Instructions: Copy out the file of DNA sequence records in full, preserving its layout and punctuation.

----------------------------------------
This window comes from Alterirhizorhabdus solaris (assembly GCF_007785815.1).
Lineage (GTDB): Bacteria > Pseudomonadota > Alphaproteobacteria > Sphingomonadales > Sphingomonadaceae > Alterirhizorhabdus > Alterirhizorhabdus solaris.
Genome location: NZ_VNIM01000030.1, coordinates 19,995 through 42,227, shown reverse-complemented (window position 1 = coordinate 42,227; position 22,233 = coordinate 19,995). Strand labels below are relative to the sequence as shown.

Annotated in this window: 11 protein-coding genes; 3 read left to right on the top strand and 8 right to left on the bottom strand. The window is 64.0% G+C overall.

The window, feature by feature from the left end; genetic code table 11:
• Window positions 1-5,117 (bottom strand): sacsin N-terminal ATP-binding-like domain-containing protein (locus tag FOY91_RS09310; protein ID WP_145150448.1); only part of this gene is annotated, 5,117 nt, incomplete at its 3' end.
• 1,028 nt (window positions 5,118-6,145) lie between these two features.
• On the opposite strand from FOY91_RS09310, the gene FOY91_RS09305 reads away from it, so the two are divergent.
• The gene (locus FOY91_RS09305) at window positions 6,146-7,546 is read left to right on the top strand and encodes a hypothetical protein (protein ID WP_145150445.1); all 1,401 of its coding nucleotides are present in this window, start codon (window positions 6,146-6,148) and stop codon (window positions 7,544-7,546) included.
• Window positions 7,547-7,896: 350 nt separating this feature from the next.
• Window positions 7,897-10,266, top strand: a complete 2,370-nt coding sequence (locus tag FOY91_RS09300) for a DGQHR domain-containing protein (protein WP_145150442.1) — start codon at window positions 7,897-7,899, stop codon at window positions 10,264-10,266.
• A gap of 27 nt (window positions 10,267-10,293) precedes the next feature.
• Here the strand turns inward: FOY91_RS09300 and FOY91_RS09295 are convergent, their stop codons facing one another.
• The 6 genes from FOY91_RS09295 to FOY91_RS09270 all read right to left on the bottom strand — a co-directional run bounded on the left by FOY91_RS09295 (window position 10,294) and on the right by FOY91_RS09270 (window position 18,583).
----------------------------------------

This window comes from Alterirhizorhabdus solaris (assembly GCF_007785815.1).
Lineage (GTDB): Bacteria > Pseudomonadota > Alphaproteobacteria > Sphingomonadales > Sphingomonadaceae > Alterirhizorhabdus > Alterirhizorhabdus solaris.
Genome location: NZ_VNIM01000030.1, coordinates 19,995 through 42,227, shown reverse-complemented (window position 1 = coordinate 42,227; position 22,233 = coordinate 19,995). Strand labels below are relative to the sequence as shown.

Annotated in this window: 11 protein-coding genes; 3 read left to right on the top strand and 8 right to left on the bottom strand. The window is 64.0% G+C overall.

The window, feature by feature from the left end; genetic code table 11:
• Window positions 1-5,117 (bottom strand): sacsin N-terminal ATP-binding-like domain-containing protein (locus tag FOY91_RS09310; protein ID WP_145150448.1); only part of this gene is annotated, 5,117 nt, incomplete at its 3' end.
• 1,028 nt (window positions 5,118-6,145) lie between these two features.
• On the opposite strand from FOY91_RS09310, the gene FOY91_RS09305 reads away from it, so the two are divergent.
• The gene (locus FOY91_RS09305) at window positions 6,146-7,546 is read left to right on the top strand and encodes a hypothetical protein (protein ID WP_145150445.1); all 1,401 of its coding nucleotides are present in this window, start codon (window positions 6,146-6,148) and stop codon (window positions 7,544-7,546) included.
• Window positions 7,547-7,896: 350 nt separating this feature from the next.
• Window positions 7,897-10,266, top strand: a complete 2,370-nt coding sequence (locus tag FOY91_RS09300) for a DGQHR domain-containing protein (protein WP_145150442.1) — start codon at window positions 7,897-7,899, stop codon at window positions 10,264-10,266.
• A gap of 27 nt (window positions 10,267-10,293) precedes the next feature.
• Here the strand turns inward: FOY91_RS09300 and FOY91_RS09295 are convergent, their stop codons facing one another.
• The 6 genes from FOY91_RS09295 to FOY91_RS09270 all read right to left on the bottom strand — a co-directional run bounded on the left by FOY91_RS09295 (window position 10,294) and on the right by FOY91_RS09270 (window position 18,583).